In the event of an injury in the workplace, it can be difficult to know what options for medical treatment are available to you that are covered under workers’ compensation. This is troubling if you are currently receiving treatment that is not adequately treating your condition and you would like to seek treatment that your doctor has not recommended. The Alabama Court of Civil Appeals addressed a case like this in Ex parte Trusswalk, Inc., from Marshall County, Alabama. The Court addressed whether an employer can be compelled to authorize pain-management treatment without a recommendation by a medical professional.
Chesley Price (“employee”) sought workers’ compensation because of a lower back injury that allegedly occurred in a work-related accident. Because he was still experiencing severe back pain after multiple surgeries, the employee filed a motion to require Trusswalk, Inc. (“employer”) to refer the employee to pain-management services. The trial court, after holding a hearing, ordered the employer to refer the employee to pain-management services. The employer appealed the decision.
Under Code of Alabama, 1975, Section 25-5-77(a), an employer is required to pay for medical treatment that is “reasonably necessary.” Medically necessary treatments are consistent with the diagnosis and treatment of the diagnosis, satisfy the standard of care for good medical practice, cannot only be for convenience, be the most appropriate or cost-effective option based on the patient’s condition, and have medical value established scientifically. An employee may show that a medical treatment is “reasonably necessary” based on the opinion of a medical expert or because the necessity can be inferred based on circumstantial evidence.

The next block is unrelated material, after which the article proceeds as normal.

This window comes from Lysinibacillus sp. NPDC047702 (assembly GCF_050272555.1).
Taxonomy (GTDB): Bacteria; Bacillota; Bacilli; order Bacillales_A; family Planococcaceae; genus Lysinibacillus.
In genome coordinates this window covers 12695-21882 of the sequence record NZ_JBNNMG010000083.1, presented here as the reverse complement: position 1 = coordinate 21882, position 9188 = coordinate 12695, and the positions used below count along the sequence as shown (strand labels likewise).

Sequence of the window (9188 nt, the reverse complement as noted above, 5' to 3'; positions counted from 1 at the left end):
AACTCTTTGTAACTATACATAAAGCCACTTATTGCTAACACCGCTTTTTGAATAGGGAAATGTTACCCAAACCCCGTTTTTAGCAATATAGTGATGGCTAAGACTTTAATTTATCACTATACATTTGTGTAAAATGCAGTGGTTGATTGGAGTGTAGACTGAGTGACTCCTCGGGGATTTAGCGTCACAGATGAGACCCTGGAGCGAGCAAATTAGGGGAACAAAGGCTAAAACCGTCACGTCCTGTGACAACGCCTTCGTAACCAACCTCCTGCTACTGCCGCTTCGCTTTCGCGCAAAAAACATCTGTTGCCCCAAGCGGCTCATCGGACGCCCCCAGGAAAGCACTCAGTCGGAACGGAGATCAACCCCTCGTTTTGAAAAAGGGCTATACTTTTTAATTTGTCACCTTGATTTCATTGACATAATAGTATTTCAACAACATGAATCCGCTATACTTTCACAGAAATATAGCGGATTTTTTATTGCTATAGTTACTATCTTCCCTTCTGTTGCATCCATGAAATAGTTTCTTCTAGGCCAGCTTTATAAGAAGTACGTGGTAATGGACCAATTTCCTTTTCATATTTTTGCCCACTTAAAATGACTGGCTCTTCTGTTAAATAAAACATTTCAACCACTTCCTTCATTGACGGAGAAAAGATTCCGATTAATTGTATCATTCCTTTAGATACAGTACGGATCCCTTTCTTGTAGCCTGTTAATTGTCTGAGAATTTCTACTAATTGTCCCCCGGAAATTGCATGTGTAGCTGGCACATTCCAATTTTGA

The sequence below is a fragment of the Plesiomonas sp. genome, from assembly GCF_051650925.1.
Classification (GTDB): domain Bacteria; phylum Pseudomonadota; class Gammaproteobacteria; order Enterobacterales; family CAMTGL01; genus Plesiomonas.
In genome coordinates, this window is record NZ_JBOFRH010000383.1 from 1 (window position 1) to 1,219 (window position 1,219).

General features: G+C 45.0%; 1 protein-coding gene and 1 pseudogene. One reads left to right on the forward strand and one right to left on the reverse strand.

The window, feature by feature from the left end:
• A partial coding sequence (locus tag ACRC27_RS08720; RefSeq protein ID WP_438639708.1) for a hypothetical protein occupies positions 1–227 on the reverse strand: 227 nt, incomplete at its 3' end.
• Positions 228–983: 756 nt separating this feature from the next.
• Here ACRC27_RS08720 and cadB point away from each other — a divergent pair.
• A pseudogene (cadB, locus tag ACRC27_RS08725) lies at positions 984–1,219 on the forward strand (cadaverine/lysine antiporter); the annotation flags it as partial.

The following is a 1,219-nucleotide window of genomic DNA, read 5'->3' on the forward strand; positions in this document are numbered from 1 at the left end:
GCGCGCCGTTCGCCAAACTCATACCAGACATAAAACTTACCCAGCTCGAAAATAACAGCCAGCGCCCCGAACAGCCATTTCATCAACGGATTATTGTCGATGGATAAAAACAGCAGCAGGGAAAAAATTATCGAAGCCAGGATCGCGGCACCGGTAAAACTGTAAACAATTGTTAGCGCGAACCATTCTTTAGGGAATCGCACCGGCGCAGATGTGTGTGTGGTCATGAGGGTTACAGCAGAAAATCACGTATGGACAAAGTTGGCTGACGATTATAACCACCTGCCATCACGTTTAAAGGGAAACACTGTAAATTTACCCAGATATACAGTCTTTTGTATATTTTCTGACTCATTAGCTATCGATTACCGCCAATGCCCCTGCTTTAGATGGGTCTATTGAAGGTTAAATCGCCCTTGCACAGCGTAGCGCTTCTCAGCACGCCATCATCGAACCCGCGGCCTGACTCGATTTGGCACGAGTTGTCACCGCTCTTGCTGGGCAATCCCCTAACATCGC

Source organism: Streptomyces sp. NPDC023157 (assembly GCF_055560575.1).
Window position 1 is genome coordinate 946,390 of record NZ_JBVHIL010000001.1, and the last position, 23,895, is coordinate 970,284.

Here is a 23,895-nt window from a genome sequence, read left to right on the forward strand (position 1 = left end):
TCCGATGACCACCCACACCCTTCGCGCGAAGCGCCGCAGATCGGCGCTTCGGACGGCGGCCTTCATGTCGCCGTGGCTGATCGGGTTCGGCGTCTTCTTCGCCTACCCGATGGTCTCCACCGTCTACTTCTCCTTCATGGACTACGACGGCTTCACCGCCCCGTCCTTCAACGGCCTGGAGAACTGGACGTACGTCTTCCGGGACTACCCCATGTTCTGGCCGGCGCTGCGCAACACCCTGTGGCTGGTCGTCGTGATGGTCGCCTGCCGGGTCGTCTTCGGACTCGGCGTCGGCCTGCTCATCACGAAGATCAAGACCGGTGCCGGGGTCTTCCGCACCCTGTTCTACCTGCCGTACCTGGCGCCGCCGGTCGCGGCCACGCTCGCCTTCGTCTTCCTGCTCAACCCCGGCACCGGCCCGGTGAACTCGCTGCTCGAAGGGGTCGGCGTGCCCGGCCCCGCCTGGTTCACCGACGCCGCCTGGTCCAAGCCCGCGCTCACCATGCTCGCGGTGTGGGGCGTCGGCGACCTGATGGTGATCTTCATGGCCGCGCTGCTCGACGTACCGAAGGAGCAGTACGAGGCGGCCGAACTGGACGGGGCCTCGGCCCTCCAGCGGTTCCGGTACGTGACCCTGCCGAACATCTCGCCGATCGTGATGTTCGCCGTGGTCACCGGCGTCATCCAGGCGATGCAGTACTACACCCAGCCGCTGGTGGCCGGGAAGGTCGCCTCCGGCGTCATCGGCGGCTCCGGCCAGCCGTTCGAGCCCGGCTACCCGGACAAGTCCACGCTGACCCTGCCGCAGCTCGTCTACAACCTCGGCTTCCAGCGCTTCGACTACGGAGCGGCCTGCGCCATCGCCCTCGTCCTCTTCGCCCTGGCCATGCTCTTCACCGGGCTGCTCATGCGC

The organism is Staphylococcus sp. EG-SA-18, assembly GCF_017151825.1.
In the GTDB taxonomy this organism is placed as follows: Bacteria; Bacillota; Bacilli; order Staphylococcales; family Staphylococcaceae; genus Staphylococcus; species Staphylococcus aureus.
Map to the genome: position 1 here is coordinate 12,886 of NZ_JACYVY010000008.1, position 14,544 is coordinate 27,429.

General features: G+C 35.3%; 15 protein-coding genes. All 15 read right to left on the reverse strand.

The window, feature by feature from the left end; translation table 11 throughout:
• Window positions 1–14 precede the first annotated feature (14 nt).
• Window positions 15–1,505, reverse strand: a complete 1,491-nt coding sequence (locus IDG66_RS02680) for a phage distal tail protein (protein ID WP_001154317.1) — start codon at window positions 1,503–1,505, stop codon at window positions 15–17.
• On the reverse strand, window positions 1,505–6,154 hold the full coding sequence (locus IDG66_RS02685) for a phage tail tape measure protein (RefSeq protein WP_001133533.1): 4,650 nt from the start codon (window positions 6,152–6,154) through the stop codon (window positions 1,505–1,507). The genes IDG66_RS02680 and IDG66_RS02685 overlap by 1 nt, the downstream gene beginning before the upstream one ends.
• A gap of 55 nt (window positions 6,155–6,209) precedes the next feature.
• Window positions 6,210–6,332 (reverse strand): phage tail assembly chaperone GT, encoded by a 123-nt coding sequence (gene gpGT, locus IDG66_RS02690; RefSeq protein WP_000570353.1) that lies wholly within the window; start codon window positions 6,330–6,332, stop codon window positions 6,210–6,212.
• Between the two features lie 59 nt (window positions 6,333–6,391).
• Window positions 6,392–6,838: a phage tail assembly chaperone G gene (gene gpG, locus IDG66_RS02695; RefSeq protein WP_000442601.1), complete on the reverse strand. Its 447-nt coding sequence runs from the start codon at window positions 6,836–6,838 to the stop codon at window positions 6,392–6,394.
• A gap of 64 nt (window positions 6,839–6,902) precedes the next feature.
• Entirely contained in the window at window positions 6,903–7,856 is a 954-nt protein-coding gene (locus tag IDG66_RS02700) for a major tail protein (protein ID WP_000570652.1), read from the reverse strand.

Because the employee did not seek the opinion of a medical expert saying that pain-management services were reasonably necessary, he argued that the necessity of pain-management services may be inferred based on his condition. In doing so, the employee provided medical records showing that he underwent five surgeries for his back injury with multiple doctors and that he was assigned permanent physical restrictions by his last surgeon.
The Court stated that, while necessity may be inferred based on the circumstances for some treatments, the necessity of other treatments may only be shown with expert opinion when a lay person could not infer that a treatment is medically necessary. The Court looked to state regulations addressing pain-management services to determine whether this form of treatment is the sort that a lay person would understand enough to infer when it is necessary. In finding that these services are beyond what a lay person could infer necessary, the Court identifies that pain-management services are to be provided by specialists registered with the Alabama Board of Medical Examiners, that these services involve dispensing controlled substances and other forms of treatment, and that pain-management services must be pre-certified, or assessed to be medically necessary and appropriate, before they may be provided.
The trial court could not infer that pain-management services were reasonably necessary. The Appellate Court vacated the lower court’s order for the employer to refer the employee to a pain-management specialist. In doing so, the Appellate Court held that this decision does nothing to prevent the employee from obtaining pain-management services going forward nor does the decision prevent the employee from obtaining the opinion of a medical professional that pain-management services are necessary for his condition.